• Gold Slippers and Cyborg Feet: Comparing Adopted Bodies in the Grimms’ “Cinderella” and Marissa Meyer’s Cinder

    Deanna Stover (see profile)
    Young adult literature
    Item Type:
    Conference paper
    Conf. Title:
    MLA 2016
    Conf. Org.:
    Modern Language Association
    Permanent URL:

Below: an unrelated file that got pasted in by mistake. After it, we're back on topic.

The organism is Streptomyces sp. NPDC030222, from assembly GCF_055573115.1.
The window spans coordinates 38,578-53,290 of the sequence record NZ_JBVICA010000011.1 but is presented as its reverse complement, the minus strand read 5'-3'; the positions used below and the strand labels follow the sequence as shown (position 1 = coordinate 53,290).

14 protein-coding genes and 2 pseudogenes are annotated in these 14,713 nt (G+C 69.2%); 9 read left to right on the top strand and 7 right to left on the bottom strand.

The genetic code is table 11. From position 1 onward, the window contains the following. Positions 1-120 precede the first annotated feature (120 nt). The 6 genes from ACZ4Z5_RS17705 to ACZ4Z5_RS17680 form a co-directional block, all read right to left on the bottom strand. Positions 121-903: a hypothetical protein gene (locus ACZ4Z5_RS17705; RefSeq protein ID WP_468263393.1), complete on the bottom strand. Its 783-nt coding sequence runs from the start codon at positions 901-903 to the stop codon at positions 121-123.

Marissa Meyer’s The Lunar Chronicles is a young adult series of science-fiction retellings of classic fairytales. The series abounds with adopted or orphaned heroines—Scarlet (Little Red Riding Hood), Cress (Rapunzel), and Winter (Snow White)—but Cinder, the titular character of the first installment of The Lunar Chronicles, is of particular interest to the study of adoption. In her retelling of the Cinderella fairytale, Meyer dramatically alters the story of Cinderella’s birth: rather than a stepchild, Cinder is an adoptee. To complicate Cinder’s sense of belonging further, she was made into a cyborg as a child due to traumatic injuries and she discovers that she is Lunar, a genetically modified race that is on the verge of war with the Earthen Alliance where she has grown up. Cinder’s struggles with identity and understanding her own body are made even more compelling through a comparison with the Grimms’ “Cinderella.” In both texts, the body (and the violence done to it) is a source of identification. In “Cinderella,” the prince is able to identify Cinderella by the shape and size of her foot before making her a part of his family. In Cinder, after her true identity has been revealed to her, the medical scans taken of Cinder’s body become a text through which she can begin to understand her own biology and background. In striking contrast to Grimms’ “Cinderella,” Cinder participates in the reading of her body; while Cinderella’s point of view is silenced, Cinder becomes empowered through self-knowledge, both in regards to her physical body and her birth origins. This comparison of the creation of identity through reading and analyzing the body in Cinder and “Cinderella” will add to the discussion of the psychological and physical repercussions of closed adoption, a system through which corporeal identities are silenced and minimized.
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